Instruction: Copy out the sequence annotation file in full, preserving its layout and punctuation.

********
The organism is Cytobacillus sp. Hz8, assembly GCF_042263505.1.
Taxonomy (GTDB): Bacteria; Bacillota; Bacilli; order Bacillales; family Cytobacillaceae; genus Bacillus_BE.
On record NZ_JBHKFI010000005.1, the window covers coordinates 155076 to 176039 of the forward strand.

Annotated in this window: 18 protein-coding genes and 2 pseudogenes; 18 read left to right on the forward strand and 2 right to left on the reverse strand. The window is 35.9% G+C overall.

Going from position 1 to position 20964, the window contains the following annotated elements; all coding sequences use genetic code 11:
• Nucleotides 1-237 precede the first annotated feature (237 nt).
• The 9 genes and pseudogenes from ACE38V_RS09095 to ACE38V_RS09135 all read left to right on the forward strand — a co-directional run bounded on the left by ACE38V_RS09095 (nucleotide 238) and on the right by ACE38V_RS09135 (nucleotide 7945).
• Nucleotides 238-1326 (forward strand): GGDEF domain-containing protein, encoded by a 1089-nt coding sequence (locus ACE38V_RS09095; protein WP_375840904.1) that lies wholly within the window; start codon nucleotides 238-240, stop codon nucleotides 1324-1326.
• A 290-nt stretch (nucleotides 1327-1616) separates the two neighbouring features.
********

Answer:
The organism is Cytobacillus sp. Hz8, assembly GCF_042263505.1.
Taxonomy (GTDB): Bacteria; Bacillota; Bacilli; order Bacillales; family Cytobacillaceae; genus Bacillus_BE.
On record NZ_JBHKFI010000005.1, the window covers coordinates 155076 to 176039 of the forward strand.

Annotated in this window: 18 protein-coding genes and 2 pseudogenes; 18 read left to right on the forward strand and 2 right to left on the reverse strand. The window is 35.9% G+C overall.

Going from position 1 to position 20964, the window contains the following annotated elements; all coding sequences use genetic code 11:
• Nucleotides 1-237 precede the first annotated feature (237 nt).
• The 9 genes and pseudogenes from ACE38V_RS09095 to ACE38V_RS09135 all read left to right on the forward strand — a co-directional run bounded on the left by ACE38V_RS09095 (nucleotide 238) and on the right by ACE38V_RS09135 (nucleotide 7945).
• Nucleotides 238-1326 (forward strand): GGDEF domain-containing protein, encoded by a 1089-nt coding sequence (locus ACE38V_RS09095; protein WP_375840904.1) that lies wholly within the window; start codon nucleotides 238-240, stop codon nucleotides 1324-1326.
• A 290-nt stretch (nucleotides 1327-1616) separates the two neighbouring features.